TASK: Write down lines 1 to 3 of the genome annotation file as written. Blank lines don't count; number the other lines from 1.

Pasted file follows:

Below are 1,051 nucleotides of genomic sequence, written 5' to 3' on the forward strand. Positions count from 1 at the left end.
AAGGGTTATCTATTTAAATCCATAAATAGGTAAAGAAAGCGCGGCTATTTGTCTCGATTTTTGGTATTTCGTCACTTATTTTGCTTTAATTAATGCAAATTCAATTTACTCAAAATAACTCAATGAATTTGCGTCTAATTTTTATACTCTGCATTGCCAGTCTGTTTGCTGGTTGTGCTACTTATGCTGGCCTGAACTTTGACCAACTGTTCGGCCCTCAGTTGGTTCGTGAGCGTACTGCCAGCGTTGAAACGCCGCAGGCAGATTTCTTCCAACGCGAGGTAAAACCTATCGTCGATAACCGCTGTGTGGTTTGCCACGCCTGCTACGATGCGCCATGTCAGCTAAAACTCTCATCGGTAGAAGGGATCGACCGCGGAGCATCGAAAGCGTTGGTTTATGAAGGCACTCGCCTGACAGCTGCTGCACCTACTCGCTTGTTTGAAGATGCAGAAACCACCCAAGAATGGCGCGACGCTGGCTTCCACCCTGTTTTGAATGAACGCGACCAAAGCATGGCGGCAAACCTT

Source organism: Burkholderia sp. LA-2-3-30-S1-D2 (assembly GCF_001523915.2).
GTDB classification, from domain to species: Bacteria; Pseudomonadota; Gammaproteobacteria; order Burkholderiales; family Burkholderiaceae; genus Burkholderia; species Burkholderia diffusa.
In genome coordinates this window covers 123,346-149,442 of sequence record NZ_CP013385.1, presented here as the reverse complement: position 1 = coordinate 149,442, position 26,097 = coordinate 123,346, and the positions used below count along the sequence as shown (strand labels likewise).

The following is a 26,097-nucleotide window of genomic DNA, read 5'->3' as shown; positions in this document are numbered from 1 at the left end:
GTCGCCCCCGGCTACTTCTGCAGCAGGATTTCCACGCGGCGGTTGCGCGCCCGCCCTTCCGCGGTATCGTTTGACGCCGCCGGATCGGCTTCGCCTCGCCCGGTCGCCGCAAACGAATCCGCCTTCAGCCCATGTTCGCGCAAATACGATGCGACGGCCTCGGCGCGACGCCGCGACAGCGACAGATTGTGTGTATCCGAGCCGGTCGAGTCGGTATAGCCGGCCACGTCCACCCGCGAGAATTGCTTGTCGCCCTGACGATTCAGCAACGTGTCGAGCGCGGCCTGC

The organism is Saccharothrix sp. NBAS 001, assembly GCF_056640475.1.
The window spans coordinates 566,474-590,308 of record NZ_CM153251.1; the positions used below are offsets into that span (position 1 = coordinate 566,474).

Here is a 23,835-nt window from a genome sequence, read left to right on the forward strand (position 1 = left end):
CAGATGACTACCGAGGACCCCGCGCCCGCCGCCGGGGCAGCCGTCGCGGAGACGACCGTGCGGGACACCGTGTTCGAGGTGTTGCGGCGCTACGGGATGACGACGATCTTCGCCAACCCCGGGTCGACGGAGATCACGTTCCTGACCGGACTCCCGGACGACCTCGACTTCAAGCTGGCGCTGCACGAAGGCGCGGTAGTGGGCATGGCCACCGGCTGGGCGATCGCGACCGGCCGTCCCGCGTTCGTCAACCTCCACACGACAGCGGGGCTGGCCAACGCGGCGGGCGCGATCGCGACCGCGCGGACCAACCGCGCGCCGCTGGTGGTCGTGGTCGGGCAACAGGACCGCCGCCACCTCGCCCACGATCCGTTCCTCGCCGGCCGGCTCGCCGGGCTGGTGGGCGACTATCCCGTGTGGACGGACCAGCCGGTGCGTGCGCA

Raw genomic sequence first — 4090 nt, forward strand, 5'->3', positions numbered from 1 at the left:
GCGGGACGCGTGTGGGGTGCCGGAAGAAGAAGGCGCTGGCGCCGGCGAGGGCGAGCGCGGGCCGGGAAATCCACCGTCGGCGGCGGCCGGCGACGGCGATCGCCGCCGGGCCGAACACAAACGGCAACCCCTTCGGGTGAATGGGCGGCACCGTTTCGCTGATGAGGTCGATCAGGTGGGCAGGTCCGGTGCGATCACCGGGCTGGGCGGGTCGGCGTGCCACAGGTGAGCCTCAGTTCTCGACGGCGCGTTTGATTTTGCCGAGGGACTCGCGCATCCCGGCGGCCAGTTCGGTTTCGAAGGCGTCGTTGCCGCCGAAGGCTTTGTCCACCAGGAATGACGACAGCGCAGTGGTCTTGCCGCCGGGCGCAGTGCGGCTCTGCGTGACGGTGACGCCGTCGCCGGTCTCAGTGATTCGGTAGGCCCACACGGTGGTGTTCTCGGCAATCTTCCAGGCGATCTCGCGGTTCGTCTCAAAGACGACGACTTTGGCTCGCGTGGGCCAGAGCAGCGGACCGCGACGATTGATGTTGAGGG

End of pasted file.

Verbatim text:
Below are 1,051 nucleotides of genomic sequence, written 5' to 3' on the forward strand. Positions count from 1 at the left end.
AAGGGTTATCTATTTAAATCCATAAATAGGTAAAGAAAGCGCGGCTATTTGTCTCGATTTTTGGTATTTCGTCACTTATTTTGCTTTAATTAATGCAAATTCAATTTACTCAAAATAACTCAATGAATTTGCGTCTAATTTTTATACTCTGCATTGCCAGTCTGTTTGCTGGTTGTGCTACTTATGCTGGCCTGAACTTTGACCAACTGTTCGGCCCTCAGTTGGTTCGTGAGCGTACTGCCAGCGTTGAAACGCCGCAGGCAGATTTCTTCCAACGCGAGGTAAAACCTATCGTCGATAACCGCTGTGTGGTTTGCCACGCCTGCTACGATGCGCCATGTCAGCTAAAACTCTCATCGGTAGAAGGGATCGACCGCGGAGCATCGAAAGCGTTGGTTTATGAAGGCACTCGCCTGACAGCTGCTGCACCTACTCGCTTGTTTGAAGATGCAGAAACCACCCAAGAATGGCGCGACGCTGGCTTCCACCCTGTTTTGAATGAACGCGACCAAAGCATGGCGGCAAACCTT

Source organism: Burkholderia sp. LA-2-3-30-S1-D2 (assembly GCF_001523915.2).